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Hydrolytic and transphosphatidylation activities of phospholipase D from Savoy cabbage towards lysophosphatidylcholine

Virto, Carmen LU ; Svensson, Ingemar LU and Adlercreutz, Patrick LU (2000) In Chemistry and Physics of Lipids 106(1). p.41-51
Abstract

The hydrolysis and transphosphatidylation of lysophosphatidylcholine (LPC), with a partially purified preparation of phospholipase D (PL D) from Savoy cabbage, was investigated. These reactions were about 20 times slower than the hydrolysis of phosphatidylcholine (PC) in a micellar system. For the transfer reaction, 2 M glycerol was included in the media, which suppressed the hydrolytic reaction. Both reactions presented similar V(max) values, suggesting that the formation of the phosphatidyl-enzyme intermediate is the rate-limiting step. The enzyme had an absolute requirement for Ca2+, and the optimum concentration was approximately 40 mM CaCl2. K(Ca)(app) was calculated to be 8.6±0.74 mM for the hydrolytic and... (More)

The hydrolysis and transphosphatidylation of lysophosphatidylcholine (LPC), with a partially purified preparation of phospholipase D (PL D) from Savoy cabbage, was investigated. These reactions were about 20 times slower than the hydrolysis of phosphatidylcholine (PC) in a micellar system. For the transfer reaction, 2 M glycerol was included in the media, which suppressed the hydrolytic reaction. Both reactions presented similar V(max) values, suggesting that the formation of the phosphatidyl-enzyme intermediate is the rate-limiting step. The enzyme had an absolute requirement for Ca2+, and the optimum concentration was approximately 40 mM CaCl2. K(Ca)(app) was calculated to be 8.6±0.74 mM for the hydrolytic and 10±0.97 mM for the transphosphatidylation reaction. Both activities reached a maximum at pH 5.5, independent of Ca2+ concentration. Kinetic studies showed that the Km(app) for the glycerol in the transphosphatidylation reaction is 388±37 mM. Km(app) for the lysophosphatidylcholine depended on Ca2+ concentration and fell between 1 and 3 mM at CaCl2 concentrations from 4 to 40 mM. SDS, TX-100, and CTAB did not activate the enzyme as reported for phosphatidylcholine hydrolysis; on the contrary, reaction rates decreased at detergent concentrations at or above that of lysophosphatidylcholine. Copyright (C) 2000 Elsevier Science Ireland Ltd.

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type
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publication status
published
subject
keywords
Hydrolysis, Lysophosphatidic acid, Lysophosphatidylcholine, Lysophosphatidylglycerol, Phospholipase D, Transphosphatidylation
in
Chemistry and Physics of Lipids
volume
106
issue
1
pages
11 pages
publisher
Elsevier
external identifiers
  • scopus:0034213456
  • pmid:10878234
ISSN
0009-3084
DOI
10.1016/S0009-3084(00)00130-4
language
English
LU publication?
yes
id
f31915c6-ee6d-4368-a468-d75fe17a24a3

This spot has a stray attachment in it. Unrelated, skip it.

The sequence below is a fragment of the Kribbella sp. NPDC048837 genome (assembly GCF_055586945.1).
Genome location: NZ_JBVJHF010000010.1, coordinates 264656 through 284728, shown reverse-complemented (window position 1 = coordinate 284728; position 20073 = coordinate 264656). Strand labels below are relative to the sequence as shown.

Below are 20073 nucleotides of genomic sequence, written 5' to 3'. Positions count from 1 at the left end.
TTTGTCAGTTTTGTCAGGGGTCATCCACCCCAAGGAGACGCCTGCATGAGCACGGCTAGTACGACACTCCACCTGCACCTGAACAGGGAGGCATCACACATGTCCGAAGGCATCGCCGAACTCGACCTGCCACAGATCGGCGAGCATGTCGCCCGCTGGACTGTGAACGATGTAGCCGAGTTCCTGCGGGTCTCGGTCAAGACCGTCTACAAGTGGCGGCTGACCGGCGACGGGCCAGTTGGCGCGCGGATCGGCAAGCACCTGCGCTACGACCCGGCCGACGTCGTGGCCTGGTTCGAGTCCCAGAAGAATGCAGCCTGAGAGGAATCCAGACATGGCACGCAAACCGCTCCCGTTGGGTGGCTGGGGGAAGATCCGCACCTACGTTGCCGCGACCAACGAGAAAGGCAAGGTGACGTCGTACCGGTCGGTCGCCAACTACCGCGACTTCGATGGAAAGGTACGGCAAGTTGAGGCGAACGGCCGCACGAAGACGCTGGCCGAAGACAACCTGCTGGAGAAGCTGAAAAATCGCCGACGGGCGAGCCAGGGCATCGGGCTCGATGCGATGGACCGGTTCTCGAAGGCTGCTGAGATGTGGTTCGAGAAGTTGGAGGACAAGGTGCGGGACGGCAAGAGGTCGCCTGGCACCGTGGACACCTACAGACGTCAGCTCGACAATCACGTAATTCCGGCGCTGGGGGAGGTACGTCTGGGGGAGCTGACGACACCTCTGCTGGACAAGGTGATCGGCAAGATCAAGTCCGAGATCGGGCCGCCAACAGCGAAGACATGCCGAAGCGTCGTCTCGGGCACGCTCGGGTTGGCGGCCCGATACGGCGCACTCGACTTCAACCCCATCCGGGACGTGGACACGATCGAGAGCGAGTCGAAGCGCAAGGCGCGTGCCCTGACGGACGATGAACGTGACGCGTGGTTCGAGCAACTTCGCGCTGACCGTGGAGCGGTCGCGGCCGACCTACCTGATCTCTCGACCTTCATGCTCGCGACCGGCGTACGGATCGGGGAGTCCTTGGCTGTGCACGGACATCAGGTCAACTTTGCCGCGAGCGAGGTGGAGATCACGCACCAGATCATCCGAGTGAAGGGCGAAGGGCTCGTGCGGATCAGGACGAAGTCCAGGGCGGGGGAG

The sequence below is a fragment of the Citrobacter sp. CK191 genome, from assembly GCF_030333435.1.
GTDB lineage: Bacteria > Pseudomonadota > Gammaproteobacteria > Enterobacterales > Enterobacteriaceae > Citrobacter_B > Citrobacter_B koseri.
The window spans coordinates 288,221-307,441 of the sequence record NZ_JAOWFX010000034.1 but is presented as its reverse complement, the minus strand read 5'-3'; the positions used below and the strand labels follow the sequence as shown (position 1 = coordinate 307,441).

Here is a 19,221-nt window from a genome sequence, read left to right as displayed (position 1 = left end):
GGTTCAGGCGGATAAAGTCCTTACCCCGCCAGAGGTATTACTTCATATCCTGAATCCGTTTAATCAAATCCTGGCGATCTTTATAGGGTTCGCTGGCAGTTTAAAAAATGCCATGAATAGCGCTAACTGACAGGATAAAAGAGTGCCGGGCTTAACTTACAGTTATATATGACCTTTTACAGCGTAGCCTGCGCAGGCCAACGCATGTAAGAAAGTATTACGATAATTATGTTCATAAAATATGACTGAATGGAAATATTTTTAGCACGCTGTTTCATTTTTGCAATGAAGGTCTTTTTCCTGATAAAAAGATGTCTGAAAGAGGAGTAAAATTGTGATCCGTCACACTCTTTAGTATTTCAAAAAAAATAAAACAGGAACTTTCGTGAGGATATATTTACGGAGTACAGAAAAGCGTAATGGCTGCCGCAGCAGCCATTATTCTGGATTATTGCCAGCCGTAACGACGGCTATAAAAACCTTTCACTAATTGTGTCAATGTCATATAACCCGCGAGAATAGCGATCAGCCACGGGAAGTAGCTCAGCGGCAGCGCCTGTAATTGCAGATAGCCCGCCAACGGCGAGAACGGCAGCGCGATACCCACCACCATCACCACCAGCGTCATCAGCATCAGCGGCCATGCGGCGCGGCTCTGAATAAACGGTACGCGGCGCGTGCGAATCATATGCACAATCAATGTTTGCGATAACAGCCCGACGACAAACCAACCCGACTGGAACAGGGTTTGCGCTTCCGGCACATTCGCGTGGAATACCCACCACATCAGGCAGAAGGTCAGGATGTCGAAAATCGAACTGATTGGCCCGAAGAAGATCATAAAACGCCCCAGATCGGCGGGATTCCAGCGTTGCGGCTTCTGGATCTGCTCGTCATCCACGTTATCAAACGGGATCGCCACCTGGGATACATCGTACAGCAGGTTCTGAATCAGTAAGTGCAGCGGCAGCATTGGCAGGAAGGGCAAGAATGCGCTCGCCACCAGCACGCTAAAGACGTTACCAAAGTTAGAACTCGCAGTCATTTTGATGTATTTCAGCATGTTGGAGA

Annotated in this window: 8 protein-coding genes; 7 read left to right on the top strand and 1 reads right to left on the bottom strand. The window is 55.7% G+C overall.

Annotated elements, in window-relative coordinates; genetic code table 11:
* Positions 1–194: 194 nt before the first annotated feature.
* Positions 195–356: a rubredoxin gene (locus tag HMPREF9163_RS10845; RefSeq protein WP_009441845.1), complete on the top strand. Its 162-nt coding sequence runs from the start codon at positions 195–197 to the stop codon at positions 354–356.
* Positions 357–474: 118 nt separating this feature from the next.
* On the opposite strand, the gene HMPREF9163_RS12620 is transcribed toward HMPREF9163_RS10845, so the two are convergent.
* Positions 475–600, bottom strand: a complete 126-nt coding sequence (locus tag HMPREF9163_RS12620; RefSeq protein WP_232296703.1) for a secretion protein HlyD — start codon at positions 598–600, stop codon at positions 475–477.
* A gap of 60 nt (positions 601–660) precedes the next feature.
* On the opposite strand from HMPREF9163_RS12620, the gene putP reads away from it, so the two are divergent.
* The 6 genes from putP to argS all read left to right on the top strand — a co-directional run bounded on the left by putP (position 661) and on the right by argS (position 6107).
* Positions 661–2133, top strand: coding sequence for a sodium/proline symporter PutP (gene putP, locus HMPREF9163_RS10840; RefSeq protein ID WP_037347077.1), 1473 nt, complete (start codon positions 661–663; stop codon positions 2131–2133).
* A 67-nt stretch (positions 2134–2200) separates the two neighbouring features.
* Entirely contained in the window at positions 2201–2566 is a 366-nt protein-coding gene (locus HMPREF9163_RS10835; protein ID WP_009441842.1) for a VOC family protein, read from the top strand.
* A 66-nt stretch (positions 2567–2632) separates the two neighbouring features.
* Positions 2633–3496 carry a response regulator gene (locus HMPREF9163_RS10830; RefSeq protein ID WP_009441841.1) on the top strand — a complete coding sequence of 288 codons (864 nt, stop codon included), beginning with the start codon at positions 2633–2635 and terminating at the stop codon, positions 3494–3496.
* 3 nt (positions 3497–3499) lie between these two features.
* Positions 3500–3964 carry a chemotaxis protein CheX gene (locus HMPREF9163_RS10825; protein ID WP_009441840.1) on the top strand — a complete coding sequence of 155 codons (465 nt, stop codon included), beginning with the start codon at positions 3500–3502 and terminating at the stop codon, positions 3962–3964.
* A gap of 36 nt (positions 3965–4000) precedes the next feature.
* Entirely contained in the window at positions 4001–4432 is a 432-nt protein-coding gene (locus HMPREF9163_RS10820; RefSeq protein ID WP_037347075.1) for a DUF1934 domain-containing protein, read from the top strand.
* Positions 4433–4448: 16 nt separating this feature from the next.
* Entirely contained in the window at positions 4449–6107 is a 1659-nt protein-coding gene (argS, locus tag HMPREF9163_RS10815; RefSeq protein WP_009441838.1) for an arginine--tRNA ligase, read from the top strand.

date added to LUP
2019-06-20 15:53:50
date last changed
2021-06-16 01:06:17
@article{f31915c6-ee6d-4368-a468-d75fe17a24a3,
  abstract     = {<p>The hydrolysis and transphosphatidylation of lysophosphatidylcholine (LPC), with a partially purified preparation of phospholipase D (PL D) from Savoy cabbage, was investigated. These reactions were about 20 times slower than the hydrolysis of phosphatidylcholine (PC) in a micellar system. For the transfer reaction, 2 M glycerol was included in the media, which suppressed the hydrolytic reaction. Both reactions presented similar V(max) values, suggesting that the formation of the phosphatidyl-enzyme intermediate is the rate-limiting step. The enzyme had an absolute requirement for Ca<sup>2+</sup>, and the optimum concentration was approximately 40 mM CaCl<sub>2</sub>. K(Ca)(app) was calculated to be 8.6±0.74 mM for the hydrolytic and 10±0.97 mM for the transphosphatidylation reaction. Both activities reached a maximum at pH 5.5, independent of Ca<sup>2+</sup> concentration. Kinetic studies showed that the Km(app) for the glycerol in the transphosphatidylation reaction is 388±37 mM. Km(app) for the lysophosphatidylcholine depended on Ca<sup>2+</sup> concentration and fell between 1 and 3 mM at CaCl<sub>2</sub> concentrations from 4 to 40 mM. SDS, TX-100, and CTAB did not activate the enzyme as reported for phosphatidylcholine hydrolysis; on the contrary, reaction rates decreased at detergent concentrations at or above that of lysophosphatidylcholine. Copyright (C) 2000 Elsevier Science Ireland Ltd.</p>},
  author       = {Virto, Carmen and Svensson, Ingemar and Adlercreutz, Patrick},
  issn         = {0009-3084},
  language     = {eng},
  month        = {06},
  number       = {1},
  pages        = {41--51},
  publisher    = {Elsevier},
  series       = {Chemistry and Physics of Lipids},
  title        = {Hydrolytic and transphosphatidylation activities of phospholipase D from Savoy cabbage towards lysophosphatidylcholine},
  url          = {http://dx.doi.org/10.1016/S0009-3084(00)00130-4},
  doi          = {10.1016/S0009-3084(00)00130-4},
  volume       = {106},
  year         = {2000},
}